The past 15 years or so have seen a relentless drive toward lower prices across a number of fields, and translation is no exception to the rule. If anything, per-word prices have taken a severe beating, leaving many people to wonder if this tumble down the stairs is ever going to stop. There is an easy answer to that: when too many good people opt out of the proverbial race for the bottom, the thing which most clients desire more than anything else simply can't exist. And as this trend solidifies, quality disappears from the scene. At this juncture the true cost of buying for pennies suddenly becomes clear. And it doesn’t come cheap.

While buyers of translations have different priorities depending on their place in the organisation, the closer you get to the people who will be using the translation, the more likely you are to hear the clamour for quality. It’s not that procurement managers are averse to quality, it’s just that they mostly get measured by the savings they can secure for their company on paper without considering their hands-on colleagues further down the chain. You might call this compartmentalised buying. It is wise to bear in mind, however, that quality does come at a price for a reason. So if an LSP feels compelled to accept a price below a certain point, there are only so many ways they can recoup their costs. One of the easiest is to go with translators who may not be what the client needs. Holistically viewed, however, a dollar saved on translation can easily transform into ballooning costs down the line as company employees spend days trying to shape a cheap translation into something half decent or even scrapping the work they have paid for altogether in favour of their own translation.

The less you think about the nature of quality, the easier it is to fall into the trap of buying cheap. So let’s really think about what quality is for a moment. To begin with, one inherent aspect of quality is that it cannot be rushed. Indeed, the very essence of quality is tied into a level of accomplishment that belongs in the realm of refined expertise. It is the result of focused attention and is brought forth solely by people who know their metier and the outcome they are seeking. This being the case, quality is the natural result of continued application and sustained intent. Expert translators are in essence working from a mental imperative to produce to the highest level that they are capable of. If they were to do any less, it would be a breach of their integrity. It is the combined efforts of the mind and the person, a crystallisation of high-frequency vibration, that is subsequently perceived as quality work. The thought is literally embedded in the product, giving rise to a palpable feeling of something solid and whole – a piece of work that is imbued with integrity. By the same token, integrity is a deeply integral part of trust, the subject of the first Values article called TRUST.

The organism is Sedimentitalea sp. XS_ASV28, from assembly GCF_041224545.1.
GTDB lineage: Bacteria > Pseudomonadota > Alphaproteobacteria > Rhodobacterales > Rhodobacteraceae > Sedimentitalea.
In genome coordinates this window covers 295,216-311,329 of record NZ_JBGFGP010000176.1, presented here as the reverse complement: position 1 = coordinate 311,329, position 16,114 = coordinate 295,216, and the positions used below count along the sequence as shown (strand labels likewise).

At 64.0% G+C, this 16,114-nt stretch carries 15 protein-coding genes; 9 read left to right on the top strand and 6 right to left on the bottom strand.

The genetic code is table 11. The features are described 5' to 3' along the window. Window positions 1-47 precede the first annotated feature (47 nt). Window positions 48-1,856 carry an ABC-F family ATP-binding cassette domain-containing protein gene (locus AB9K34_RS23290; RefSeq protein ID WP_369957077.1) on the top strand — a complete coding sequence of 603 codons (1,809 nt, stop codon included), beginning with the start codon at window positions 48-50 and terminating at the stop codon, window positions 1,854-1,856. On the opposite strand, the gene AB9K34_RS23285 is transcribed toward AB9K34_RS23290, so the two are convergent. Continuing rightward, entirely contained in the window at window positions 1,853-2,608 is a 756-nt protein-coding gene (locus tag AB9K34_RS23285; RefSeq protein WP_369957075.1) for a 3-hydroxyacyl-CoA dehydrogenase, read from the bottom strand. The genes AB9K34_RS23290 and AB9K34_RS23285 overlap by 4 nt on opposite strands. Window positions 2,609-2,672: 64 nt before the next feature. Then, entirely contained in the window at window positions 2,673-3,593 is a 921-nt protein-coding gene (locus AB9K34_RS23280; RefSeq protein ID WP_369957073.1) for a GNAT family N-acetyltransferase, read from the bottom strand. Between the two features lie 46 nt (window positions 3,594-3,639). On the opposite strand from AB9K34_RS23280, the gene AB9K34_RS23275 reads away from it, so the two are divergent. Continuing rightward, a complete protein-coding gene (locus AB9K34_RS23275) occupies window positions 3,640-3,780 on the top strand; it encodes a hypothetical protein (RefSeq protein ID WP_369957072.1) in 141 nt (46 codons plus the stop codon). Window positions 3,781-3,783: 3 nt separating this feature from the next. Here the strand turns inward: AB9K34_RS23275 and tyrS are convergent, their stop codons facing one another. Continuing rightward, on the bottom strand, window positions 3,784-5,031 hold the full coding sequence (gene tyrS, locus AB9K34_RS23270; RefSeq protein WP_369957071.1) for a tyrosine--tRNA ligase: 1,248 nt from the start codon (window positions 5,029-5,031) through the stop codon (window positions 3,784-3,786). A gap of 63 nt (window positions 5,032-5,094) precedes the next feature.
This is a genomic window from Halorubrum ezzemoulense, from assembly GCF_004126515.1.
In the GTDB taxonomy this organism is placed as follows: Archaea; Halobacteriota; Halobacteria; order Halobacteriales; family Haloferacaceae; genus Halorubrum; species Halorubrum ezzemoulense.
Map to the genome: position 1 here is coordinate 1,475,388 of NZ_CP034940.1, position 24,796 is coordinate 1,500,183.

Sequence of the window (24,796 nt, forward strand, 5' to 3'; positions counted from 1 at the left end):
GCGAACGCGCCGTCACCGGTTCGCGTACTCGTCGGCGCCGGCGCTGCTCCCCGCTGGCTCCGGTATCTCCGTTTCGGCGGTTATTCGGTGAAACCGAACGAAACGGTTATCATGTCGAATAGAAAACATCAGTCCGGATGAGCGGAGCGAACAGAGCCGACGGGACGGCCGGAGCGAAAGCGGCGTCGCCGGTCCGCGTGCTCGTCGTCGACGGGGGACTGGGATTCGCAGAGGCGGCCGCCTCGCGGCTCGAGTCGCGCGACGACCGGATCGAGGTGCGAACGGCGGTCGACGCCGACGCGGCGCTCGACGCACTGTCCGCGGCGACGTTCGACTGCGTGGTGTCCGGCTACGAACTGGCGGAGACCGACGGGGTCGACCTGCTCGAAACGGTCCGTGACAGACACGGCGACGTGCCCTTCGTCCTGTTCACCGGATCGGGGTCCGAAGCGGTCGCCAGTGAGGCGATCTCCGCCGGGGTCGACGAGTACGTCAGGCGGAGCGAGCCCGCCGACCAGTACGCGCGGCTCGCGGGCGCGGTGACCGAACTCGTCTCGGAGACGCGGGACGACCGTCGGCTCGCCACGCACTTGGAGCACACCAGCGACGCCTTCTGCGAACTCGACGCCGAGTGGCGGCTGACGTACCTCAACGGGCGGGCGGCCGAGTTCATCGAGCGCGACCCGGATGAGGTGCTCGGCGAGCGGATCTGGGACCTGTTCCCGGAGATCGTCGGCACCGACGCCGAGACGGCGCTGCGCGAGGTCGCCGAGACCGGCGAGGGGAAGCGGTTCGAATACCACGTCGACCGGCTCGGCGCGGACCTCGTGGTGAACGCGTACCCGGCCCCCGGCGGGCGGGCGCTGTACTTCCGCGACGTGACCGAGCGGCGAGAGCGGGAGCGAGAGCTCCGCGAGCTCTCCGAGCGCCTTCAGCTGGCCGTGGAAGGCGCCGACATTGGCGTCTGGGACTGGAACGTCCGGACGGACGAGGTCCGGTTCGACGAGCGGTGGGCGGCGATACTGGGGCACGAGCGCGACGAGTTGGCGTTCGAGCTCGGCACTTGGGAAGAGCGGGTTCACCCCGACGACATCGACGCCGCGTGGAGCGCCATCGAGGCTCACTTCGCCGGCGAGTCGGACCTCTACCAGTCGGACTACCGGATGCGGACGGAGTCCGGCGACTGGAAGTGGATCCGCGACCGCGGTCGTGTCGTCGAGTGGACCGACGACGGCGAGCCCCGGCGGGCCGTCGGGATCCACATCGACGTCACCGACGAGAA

Like so many other trades, translation is a craft that takes years to command, yet alone master. Once translators reach a certain level of accomplishment, they are naturally secure in the knowledge that they are producing work of enduring quality, and for this they must be fairly paid. For many years I have made it a personal habit not to argue with experts about pricing (except in the case of large assignments where bargaining is often necessary due to special client project prices). There is no point. In my experience, if you give expert translators what they ask, they will often give you more than you ask in return. In fact, I find that the best translators are in general eminently reasonable in their assessment of their own worth. Add to this the fact that working with experts is a joy in its own right. They are in command of their domain, spotting things which it is the exclusive preserve of experts to discover, and make the LSP shine through their singular effort. This goes on to spark a new turn of the cycle on the back of the praise which clients invariably lavish on translations that come out of that rarefied sphere where experts reside. Once you have experienced this different level of attainment, quality is not an option but becomes an imperative. You become hooked, as it were, desiring ever to be in the presence of greatness. The interesting thing is that a focus on quality in one area spills over into others, creating a ripple effect on its own. Though invisible to the naked eye, this adds value to areas you may not even have thought of. So is quality then “expensive”? There is an answer to that and it’s something everyone has to realise for themselves in their time.

Philip Philipsen

Philip Philipsen:
Philip is married with two sons aged 4 and 7.
When he is not at work, he is particularly fond of reading and good food. A graduate of the University of Copenhagen, he also spent three years studying at universities in Tokyo and Hong Kong. If dreams could speak, they would tell of his cherished desire to travel the world with his family.